English Boxing

Portrait of the boxer Muhammad Ali

There are legends in all disciplines and in all arts. In the field of boxing, boxer Muhammad Ali is one of them. His real name was Cassius Marcellus Clay, Jr. He was born in Louisville on January 17, 1942 and died in Scottsdale, Arizona on June 3, 2016. He was a boxer who competed in the heavyweight category. He took the name Muhammad Ali when he joined the organization Nation of Islam in 1965 at 22 years old. He was then converted to Islam.

Muhammad Ali is considered one of the greatest boxers of all time. He is a cultural icon who has known both the good times of glory in the ring and the darker times. At the age of 18, he became an international celebrity when he became the Olympic light heavyweight champion at the 1960 Summer Olympics in Rome. He also lost his boxing license for refusing to join the United States Army during the Vietnam War. During nearly 4 years, he did not fight.

The Greatest, as he was nicknamed, appealed to the American Supreme Court until the decision was overturned. He then became the first triple heavyweight champion of the world. He kept on winning every combat. The 6’3″ boxer has been the role model for many other boxers and for very good reasons! Besides being a master of the sport, he had a defiant personality and a penchant for showmanship. A close-up look at this boxing icon!

The boxer’s biography: childhood, early life

Muhammad Ali, born Cassius Marcellus Clay was born in Kentucky to Cassius Marcellus Clay Sr and Odessa Lee Clay. He grew up in Louisville, a black neighborhood in the United States. His mother worked as a cook for wealthy white families and as a maid. His father sold commercial and religious prints.

The Clay’s were not wealthy, but they had the means to provide a good education for their children. When he was 12 years old, young Cassius had his bicycle stolen. Furious, he told a policeman that he intended to give the thief a good beating. The policeman told him that the best way to defend himself would be to learn how to box.

Following the policeman’s advice, Cassius Jr. started boxing lessons, and a few weeks later won his first fight. He was always grateful to Joseph Elsby Martin Sr., his coach, for guiding him in the right direction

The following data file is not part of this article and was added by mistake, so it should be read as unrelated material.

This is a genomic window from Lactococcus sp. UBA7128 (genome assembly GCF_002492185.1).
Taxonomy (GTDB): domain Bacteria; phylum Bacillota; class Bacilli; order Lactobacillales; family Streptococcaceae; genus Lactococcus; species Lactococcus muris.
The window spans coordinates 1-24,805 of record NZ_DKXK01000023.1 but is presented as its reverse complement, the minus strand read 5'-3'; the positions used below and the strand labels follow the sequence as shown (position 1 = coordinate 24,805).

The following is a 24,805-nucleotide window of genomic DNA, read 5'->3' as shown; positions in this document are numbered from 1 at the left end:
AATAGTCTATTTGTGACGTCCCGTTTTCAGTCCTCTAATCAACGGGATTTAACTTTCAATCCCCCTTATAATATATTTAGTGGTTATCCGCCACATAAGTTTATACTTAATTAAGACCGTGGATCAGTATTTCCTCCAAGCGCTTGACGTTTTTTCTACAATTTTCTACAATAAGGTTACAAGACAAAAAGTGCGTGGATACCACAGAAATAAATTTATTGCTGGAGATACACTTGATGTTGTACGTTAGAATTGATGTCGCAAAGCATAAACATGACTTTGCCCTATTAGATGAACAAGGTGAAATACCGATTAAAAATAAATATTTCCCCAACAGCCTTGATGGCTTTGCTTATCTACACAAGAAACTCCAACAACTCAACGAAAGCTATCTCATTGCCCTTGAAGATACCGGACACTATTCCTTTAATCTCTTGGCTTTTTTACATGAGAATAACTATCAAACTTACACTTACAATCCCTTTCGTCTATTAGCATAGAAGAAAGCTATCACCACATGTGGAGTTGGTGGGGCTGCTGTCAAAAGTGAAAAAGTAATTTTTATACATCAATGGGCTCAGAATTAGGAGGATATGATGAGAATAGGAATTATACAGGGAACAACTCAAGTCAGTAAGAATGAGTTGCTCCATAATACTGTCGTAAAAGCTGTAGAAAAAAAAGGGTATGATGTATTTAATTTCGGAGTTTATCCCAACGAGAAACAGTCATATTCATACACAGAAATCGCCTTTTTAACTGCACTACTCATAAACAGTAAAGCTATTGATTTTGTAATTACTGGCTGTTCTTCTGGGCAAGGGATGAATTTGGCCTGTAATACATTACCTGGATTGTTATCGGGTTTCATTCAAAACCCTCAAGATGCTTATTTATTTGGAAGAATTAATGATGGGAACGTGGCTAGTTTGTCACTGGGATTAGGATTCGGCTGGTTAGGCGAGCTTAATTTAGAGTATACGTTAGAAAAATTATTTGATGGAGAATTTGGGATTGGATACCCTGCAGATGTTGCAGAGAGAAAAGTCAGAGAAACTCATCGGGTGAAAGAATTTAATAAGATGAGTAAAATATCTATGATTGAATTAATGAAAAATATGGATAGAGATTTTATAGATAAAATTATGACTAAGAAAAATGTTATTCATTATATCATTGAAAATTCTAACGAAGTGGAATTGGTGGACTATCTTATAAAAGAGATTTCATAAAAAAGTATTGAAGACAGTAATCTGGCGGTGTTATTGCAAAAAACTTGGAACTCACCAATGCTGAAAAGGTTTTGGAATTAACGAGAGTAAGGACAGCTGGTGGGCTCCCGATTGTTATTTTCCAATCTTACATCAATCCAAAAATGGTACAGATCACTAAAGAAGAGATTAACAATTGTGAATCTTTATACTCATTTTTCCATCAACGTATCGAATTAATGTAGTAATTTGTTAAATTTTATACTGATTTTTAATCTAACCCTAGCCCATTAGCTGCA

The career of boxer Muhammad Ali

Muhammad Ali was the winner of the National Golden Gloves amateur middleweight title in 1959. In 1960, he won the heavyweight title at the 1960 Summer Olympics in Rome. It was then under the tutelage of Angelo Dundee that he turned professional and became known for his original style, his self-promotion and his incredible results. Muhammad Ali was an undefeated boxer. No matter the opponent, this boxing champion earned multiple belts and victories.

In the heavyweight category, Ali ruled everything and everyone from 1964 to 1967. After his victory against Liston, he made numerous exhibitions around the world with his training partners. On November 22, 1965, Ali fought Floyd Patterson. The boxer Muhammad Ali retained his title after 12 rounds and knocked the challenger down several times. In 1966, he fought 4 times, whereas usually he fought only twice a year. In London, he multiplied his victories and ended the year by knocking out Cleveland Williams in Houston.

The WBA federation, having grievances against boxer Muhammad Ali because of his political positions, took away his belt under the pretext of the illegality of the fight. Without his consent, the title was awarded to Ernie Terrell. However, Ali was still the undisputed world champion, so he kept his WBC belt. He officially recovered his title on February 6, 1967, in a fight against Terrell. Because of his refusal to join the U.S. Army, Ali was not allowed to participate in any further world championship. He was only able to participate in an exhibition in Detroit on June 15.

Boxer Muhammad Ali
Boxer Muhammad Ali

A distinctive fighting style

For a heavyweight boxer, Muhammad Ali’s boxing style is rather similar to that of the middleweights. He keeps his hands down at his sides instead of up to protect his face. He relies on his reflexes and reach, rarely staying in a defensive position. He easily dodges his opponents’ blows and has fluid footwork. He is focused, precise and his movements are light and flexible.

Whatever type of boxing you do (Kick, Thai, savate, amateur boxing, English boxing, kickboxing,), if you want to improve as a professional boxer, always keep in mind the words of Muhammad Ali: ” Float like a butterfly, sting like a bee “.

Muhammad Ali, more than a boxer, a man of conviction

The image that the boxer Muhammad Ali leaves in the hearts of all his fans is undoubtedly that of strength and self-sacrifice which he put into his actions. He was not afraid to show his political choices and to refuse whatever did not suit him. This boxing champion who became world champion at the age of 22 was a dedicated person. Beyond his quest for victory and glory, he was in search of his own identity.

When Ali was not in the ring, he was fighting racism against black people. It is in this struggle that he met Malcolm X, leader of the Black Muslims at the time. He converted to Islam and that’s how Cassius Clay became Muhammad Ali.

However, the life and career of the “greatest” took a more or less dangerous turn when he refused to fight in Vietnam in 1967. In 1974, he became world champion again in Kinshasa against George Foreman. The legend retired from fighting in 1981 and devoted himself to humanitarian causes.

In 1984, Ali was diagnosed with Parkinson’s disease. The motor functions of the world champion of boxing progressively stopped working. At the age of 74, the boxer Muhammad Ali died at the HonorHealth Scottsdale Osborn Medical Center. He was hospitalized there due to respiratory problems.

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